- The student has not checked in with the teacher.
- The student’s parent/guardian does not contact the teacher.
- Encourage and require the student to participate in all synchronous and asynchronous activities and assignments.
- Inform the local school designee and teacher of an absence within a 24-hour time period of the absence.
- Inform the school if something is occurring that is preventing the student from participating in virtual learning.
DUE TO ABSENCES
When a student is absent because of a legal reason as defined by Georgia law or when the absence is apparently beyond the control of the student, the student shall be given an opportunity to earn grade(s) for those days absent. Make-up work must be completed within the designated time allotted. See Board Policy IHEA.
Late and Missing Assignments
*as stated in the DCSS virtual handbook
It is the expectation that students submit assignments in a timely manner. All assignments will have a pre-determined deadline. If a student does not complete the assignment by the pre-determined due date, a M will be recorded for the assignment with a score of a zero.
The student will have three opportunities to complete the assignment after the original due date with a grade penalty. If there are extenuating circumstances that can be verified, the penalty may not be applied. The teacher must receive the request for the work within one week of the original deadline.
SCHOOL EXPECTATIONS FOR SUCCESS
Assignments: Always place your name, date, and class period in the upper right hand corner of your paper. Assignments will be returned for rewriting or given a zero if they are not legible.
Class work/Homework: Class work will consist of lecture notes, reading assignments, writing assignments, group work, computer work, etc. Be sure to adhere to the deadlines given for ALL assignments. Late work will be penalized with a point deduction at the discretion of the teacher!
Essays/Papers: Written assignments will be given out on a weekly basis. Essays will be assigned and constructed at home and as well as in the classroom. In preparation for the AP exam, some in-class essays may be timed as well. Also, the scoring guide provided in AP® U.S. History College Board resources will be utilized to assess DBQs and free response questions. Handwritten essays (final drafts) must be completed in blue or black ink only (no pencil)
Tests/Quizzes: You will be given a test at the end of every Unit. Assessment material will cover information presented from readings, lecture notes, handouts, and any other pertinent information. In preparation of the AP exam, the format of each test will be multiple-choice and short answer/essay. Each test will be announced, and you are encouraged to invest your time in order to perform well on tests. Chapter quizzes and Pop-quizzes will be given and it is your responsibility to be prepared for them at any given moment. In addition, you are expected to take these assessments with the class. If you are absent the day before a major test or quiz, you must take the test or quiz the day you return. All assessments will be completed on the Illuminate Assessment Platform.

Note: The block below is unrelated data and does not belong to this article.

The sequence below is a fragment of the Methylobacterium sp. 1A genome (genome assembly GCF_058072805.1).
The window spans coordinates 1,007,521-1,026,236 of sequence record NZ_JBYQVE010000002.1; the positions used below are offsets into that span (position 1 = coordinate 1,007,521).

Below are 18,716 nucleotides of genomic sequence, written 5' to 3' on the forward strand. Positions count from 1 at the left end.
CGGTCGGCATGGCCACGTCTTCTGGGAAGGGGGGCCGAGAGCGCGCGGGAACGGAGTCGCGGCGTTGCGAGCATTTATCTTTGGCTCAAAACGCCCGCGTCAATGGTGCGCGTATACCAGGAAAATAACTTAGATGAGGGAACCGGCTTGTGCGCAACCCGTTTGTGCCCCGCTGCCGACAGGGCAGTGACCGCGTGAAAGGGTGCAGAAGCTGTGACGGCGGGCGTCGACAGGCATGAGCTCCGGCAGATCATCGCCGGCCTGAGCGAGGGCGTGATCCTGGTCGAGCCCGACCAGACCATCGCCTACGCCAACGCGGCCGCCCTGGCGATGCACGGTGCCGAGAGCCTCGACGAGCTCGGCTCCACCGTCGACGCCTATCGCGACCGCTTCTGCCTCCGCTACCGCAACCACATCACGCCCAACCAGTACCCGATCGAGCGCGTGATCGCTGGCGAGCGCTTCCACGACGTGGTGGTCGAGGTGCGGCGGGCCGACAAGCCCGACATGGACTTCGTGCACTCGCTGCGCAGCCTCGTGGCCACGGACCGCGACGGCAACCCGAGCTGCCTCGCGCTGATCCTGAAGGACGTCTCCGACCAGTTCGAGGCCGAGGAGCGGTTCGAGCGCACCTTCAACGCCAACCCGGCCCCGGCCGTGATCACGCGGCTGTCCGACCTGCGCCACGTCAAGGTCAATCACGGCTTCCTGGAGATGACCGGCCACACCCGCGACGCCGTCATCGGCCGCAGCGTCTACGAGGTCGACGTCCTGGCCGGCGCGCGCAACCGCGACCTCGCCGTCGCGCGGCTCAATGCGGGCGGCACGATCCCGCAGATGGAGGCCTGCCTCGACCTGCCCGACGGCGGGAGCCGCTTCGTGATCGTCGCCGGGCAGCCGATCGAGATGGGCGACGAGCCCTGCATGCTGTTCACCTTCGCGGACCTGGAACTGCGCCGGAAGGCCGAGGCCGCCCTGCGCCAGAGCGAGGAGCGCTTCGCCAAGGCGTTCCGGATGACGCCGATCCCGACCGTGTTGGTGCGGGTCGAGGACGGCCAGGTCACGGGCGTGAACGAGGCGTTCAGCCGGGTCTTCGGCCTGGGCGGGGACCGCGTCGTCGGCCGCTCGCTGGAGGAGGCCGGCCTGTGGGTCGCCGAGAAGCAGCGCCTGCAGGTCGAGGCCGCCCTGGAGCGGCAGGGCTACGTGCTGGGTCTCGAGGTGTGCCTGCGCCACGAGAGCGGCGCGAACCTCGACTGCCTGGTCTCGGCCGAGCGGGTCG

Midterm/Final Exam: You will be given a mid-term exam that will cover the first 9 weeks of material covered in the course. The Final Exam will be given during the last week of the semester and will be comprehensive.
Projects – You will have major individual projects in addition to group projects. Due dates will be announced well in advance.
Absences/Make-up work: The structure of this class requires students to attend class daily. It is your responsibility to notify the teacher for work missed.
*All assignments are considered late if turned in after the teacher has picked up the assignment. As a result, zeros will be allotted for any assignment received after the given due date.
Computers (Chrome books): All students must gain access to a computer at home, school, or public library as all assignments are posted online. Assignments can also be accessed with a smart phone. Assigned work and a variety of resources will be posted and referenced to the Internet throughout the semester via Verge, Microsoft Teams, AP Classroom and other technological sources such as Flipgrid and Remind. In addition, software programs such as Office 365 and Google Docs will be utilized regularly during the school year.
- Please note: Students without technology will be put on an individual plan as developed by the classroom teacher for additional support to receive assignments.
*Please be sure to back up any files on whatever computer system you use.
Virtual Classroom Etiquette:
- Log On- Use your LEGAL name for attendance purposes.
- Be on Time- Have all necessary materials prepared and ready, including technology.
- Mute Yourself- Make sure your mic is on mute BEFORE you enter the classroom. Pay attention to your teacher and others who may be speaking.